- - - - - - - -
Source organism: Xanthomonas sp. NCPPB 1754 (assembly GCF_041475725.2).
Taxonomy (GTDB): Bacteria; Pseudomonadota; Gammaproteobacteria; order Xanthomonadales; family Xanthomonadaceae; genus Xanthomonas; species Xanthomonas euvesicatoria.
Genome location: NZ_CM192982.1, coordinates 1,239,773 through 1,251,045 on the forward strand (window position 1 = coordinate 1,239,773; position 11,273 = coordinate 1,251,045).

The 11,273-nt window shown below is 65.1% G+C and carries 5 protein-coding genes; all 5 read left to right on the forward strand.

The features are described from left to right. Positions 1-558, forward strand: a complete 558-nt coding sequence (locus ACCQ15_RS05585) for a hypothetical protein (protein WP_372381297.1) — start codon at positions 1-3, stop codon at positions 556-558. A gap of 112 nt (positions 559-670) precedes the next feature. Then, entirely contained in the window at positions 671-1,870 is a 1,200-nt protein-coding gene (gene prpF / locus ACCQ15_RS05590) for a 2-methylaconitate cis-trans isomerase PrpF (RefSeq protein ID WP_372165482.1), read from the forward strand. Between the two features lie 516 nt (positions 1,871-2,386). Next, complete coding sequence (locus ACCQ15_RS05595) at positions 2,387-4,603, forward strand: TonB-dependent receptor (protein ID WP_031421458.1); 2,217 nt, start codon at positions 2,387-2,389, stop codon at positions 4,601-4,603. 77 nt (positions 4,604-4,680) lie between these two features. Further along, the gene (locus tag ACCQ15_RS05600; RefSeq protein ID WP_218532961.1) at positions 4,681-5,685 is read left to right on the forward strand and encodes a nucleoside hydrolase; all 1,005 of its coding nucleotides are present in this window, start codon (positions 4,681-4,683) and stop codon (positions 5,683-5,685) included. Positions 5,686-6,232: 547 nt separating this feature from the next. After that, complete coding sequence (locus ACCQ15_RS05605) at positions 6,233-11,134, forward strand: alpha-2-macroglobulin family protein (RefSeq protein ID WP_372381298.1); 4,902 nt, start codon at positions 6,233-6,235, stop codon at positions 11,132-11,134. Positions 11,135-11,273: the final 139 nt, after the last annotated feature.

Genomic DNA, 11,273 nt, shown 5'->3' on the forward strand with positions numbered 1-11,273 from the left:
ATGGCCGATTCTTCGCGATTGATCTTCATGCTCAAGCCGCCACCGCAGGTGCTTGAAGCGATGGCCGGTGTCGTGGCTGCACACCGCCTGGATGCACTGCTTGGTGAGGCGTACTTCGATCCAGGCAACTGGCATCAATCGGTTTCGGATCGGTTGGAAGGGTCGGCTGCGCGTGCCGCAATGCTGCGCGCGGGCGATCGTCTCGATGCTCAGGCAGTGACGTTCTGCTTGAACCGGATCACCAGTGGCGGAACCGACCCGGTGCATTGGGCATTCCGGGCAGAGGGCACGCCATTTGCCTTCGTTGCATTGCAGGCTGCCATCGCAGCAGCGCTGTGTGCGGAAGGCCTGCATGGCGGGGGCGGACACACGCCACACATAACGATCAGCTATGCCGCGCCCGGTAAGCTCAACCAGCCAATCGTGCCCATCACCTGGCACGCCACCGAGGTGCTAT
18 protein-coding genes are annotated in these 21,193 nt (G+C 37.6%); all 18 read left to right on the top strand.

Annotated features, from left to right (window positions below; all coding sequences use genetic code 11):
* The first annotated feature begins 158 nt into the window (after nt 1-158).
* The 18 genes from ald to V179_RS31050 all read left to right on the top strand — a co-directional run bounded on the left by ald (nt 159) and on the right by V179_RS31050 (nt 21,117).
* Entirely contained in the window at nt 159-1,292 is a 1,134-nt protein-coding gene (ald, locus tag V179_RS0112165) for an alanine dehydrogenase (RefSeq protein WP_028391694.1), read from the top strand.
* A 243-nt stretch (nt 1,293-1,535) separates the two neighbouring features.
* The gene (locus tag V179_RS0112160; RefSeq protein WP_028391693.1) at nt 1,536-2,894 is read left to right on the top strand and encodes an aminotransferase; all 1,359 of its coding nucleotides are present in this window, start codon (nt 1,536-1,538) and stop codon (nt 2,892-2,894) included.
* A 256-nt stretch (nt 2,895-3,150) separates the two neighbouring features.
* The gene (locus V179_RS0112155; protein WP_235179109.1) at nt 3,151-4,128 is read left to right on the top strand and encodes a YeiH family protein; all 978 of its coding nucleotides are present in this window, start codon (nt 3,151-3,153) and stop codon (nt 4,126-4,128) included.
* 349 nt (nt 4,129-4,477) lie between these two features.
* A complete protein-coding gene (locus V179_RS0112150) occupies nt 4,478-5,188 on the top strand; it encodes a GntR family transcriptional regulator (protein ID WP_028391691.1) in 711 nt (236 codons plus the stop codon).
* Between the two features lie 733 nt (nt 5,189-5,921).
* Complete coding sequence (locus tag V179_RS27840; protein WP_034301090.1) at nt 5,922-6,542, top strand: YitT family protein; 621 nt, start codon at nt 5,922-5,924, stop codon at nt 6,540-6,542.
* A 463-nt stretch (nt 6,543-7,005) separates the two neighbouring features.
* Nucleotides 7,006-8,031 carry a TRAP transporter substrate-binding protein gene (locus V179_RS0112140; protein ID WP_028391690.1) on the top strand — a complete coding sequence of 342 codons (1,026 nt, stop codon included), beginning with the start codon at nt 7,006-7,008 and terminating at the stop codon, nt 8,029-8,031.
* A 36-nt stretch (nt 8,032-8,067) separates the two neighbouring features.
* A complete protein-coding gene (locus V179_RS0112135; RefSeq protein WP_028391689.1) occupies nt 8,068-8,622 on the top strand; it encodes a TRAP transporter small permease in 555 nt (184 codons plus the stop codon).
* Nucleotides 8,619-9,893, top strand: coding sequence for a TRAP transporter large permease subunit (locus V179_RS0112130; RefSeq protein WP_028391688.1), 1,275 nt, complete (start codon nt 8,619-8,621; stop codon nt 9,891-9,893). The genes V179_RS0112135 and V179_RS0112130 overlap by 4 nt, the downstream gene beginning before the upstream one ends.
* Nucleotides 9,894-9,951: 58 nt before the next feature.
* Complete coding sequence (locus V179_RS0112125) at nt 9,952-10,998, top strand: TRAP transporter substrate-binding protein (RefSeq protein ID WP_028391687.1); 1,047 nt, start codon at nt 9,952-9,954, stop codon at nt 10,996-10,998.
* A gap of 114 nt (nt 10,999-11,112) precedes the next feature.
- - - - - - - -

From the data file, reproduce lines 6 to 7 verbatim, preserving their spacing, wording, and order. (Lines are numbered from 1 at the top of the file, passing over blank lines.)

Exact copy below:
Genomic DNA, 11,273 nt, shown 5'->3' on the forward strand with positions numbered 1-11,273 from the left:
ATGGCCGATTCTTCGCGATTGATCTTCATGCTCAAGCCGCCACCGCAGGTGCTTGAAGCGATGGCCGGTGTCGTGGCTGCACACCGCCTGGATGCACTGCTTGGTGAGGCGTACTTCGATCCAGGCAACTGGCATCAATCGGTTTCGGATCGGTTGGAAGGGTCGGCTGCGCGTGCCGCAATGCTGCGCGCGGGCGATCGTCTCGATGCTCAGGCAGTGACGTTCTGCTTGAACCGGATCACCAGTGGCGGAACCGACCCGGTGCATTGGGCATTCCGGGCAGAGGGCACGCCATTTGCCTTCGTTGCATTGCAGGCTGCCATCGCAGCAGCGCTGTGTGCGGAAGGCCTGCATGGCGGGGGCGGACACACGCCACACATAACGATCAGCTATGCCGCGCCCGGTAAGCTCAACCAGCCAATCGTGCCCATCACCTGGCACGCCACCGAGGTGCTAT